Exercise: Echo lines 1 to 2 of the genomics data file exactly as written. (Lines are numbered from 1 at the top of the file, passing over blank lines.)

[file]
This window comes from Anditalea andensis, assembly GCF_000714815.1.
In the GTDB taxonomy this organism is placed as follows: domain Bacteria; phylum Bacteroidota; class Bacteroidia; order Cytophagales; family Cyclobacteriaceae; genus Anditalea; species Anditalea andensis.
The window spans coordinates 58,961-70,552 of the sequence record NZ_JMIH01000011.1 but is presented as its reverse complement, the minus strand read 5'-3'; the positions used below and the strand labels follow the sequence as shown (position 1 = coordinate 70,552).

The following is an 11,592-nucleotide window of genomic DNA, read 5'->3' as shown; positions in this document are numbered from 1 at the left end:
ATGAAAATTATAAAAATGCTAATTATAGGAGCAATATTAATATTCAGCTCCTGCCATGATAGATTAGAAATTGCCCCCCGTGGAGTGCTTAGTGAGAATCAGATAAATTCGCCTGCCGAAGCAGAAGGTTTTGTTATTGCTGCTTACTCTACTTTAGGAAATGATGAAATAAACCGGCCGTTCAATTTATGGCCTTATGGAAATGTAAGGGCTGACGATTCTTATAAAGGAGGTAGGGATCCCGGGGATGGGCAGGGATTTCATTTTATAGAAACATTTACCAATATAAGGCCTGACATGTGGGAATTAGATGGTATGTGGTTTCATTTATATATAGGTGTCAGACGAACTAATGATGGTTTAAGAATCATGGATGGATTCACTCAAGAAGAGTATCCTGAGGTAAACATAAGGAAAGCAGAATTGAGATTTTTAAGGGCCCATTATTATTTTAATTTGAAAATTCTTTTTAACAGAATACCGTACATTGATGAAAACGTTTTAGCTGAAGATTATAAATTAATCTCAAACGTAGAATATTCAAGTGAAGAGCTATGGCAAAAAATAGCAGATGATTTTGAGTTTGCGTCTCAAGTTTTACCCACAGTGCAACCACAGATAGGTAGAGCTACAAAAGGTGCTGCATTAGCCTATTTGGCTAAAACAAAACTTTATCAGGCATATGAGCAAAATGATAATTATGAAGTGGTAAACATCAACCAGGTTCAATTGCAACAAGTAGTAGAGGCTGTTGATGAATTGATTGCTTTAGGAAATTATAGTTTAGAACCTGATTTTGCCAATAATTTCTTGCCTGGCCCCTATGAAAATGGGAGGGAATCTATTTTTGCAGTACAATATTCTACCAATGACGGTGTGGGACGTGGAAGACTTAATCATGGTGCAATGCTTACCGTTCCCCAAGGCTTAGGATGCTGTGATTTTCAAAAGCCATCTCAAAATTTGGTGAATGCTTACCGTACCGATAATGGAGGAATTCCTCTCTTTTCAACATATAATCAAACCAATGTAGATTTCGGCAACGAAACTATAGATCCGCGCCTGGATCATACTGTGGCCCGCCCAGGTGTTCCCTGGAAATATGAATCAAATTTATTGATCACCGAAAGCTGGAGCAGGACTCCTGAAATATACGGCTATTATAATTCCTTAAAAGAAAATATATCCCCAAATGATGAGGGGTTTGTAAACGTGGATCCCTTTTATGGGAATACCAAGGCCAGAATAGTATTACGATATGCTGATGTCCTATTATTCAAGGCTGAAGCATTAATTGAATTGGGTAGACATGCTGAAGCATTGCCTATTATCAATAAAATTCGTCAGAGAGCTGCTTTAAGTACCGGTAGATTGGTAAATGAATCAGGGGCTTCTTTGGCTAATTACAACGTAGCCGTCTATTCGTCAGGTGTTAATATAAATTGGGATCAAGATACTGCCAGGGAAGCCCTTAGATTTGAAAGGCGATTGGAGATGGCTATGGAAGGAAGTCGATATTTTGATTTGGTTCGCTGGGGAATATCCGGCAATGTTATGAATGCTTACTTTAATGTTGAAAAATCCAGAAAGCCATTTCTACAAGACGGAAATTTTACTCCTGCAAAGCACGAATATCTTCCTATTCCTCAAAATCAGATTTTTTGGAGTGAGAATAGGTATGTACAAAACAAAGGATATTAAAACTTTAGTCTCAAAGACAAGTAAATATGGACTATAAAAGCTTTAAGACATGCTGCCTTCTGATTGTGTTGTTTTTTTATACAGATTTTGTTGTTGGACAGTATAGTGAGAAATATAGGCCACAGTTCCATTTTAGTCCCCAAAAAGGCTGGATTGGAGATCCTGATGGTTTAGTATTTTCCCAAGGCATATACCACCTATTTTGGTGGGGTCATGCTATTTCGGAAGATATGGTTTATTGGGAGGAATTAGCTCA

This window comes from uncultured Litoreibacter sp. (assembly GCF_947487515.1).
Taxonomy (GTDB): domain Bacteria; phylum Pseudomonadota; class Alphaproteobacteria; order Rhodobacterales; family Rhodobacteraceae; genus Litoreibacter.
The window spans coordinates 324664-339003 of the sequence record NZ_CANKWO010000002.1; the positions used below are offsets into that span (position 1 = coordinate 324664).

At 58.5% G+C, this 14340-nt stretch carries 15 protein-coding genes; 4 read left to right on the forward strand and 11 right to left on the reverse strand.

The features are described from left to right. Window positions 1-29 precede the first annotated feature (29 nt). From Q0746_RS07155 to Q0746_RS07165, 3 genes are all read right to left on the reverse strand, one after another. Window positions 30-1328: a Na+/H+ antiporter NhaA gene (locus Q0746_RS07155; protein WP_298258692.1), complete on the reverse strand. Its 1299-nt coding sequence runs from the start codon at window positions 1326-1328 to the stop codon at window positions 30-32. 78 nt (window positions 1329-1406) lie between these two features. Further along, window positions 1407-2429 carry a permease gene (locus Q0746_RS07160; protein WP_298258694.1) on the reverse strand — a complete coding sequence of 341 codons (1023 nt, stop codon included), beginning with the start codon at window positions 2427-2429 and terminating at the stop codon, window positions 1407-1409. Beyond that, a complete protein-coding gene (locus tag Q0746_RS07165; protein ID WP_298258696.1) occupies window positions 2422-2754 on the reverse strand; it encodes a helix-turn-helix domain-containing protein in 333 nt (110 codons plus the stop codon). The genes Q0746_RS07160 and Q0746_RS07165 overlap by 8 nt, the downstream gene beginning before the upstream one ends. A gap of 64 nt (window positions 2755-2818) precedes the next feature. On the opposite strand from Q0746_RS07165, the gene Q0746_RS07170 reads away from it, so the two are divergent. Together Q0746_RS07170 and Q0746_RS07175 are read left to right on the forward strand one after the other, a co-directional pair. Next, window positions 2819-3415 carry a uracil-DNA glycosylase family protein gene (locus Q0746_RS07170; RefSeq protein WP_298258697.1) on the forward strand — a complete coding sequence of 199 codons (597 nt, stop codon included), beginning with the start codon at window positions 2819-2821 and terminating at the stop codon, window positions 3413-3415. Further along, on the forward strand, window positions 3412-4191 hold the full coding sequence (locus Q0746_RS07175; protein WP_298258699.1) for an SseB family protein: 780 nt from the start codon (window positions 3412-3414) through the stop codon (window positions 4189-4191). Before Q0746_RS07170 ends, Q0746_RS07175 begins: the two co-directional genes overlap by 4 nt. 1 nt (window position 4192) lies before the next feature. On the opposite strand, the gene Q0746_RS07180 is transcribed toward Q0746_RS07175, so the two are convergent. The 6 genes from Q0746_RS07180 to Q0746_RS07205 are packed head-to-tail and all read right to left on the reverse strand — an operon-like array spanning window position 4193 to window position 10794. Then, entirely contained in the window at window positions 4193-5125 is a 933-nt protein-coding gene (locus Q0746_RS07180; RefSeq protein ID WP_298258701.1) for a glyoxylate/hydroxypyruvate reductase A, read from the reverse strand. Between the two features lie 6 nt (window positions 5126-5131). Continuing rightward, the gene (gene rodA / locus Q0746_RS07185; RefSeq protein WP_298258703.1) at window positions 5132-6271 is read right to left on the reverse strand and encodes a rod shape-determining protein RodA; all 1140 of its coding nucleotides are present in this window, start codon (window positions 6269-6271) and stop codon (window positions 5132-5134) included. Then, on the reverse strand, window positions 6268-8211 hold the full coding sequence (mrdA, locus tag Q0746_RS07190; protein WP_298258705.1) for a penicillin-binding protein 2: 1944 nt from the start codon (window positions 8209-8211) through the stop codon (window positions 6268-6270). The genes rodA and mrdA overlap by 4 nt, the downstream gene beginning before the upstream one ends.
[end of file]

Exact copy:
This window comes from Anditalea andensis, assembly GCF_000714815.1.
In the GTDB taxonomy this organism is placed as follows: domain Bacteria; phylum Bacteroidota; class Bacteroidia; order Cytophagales; family Cyclobacteriaceae; genus Anditalea; species Anditalea andensis.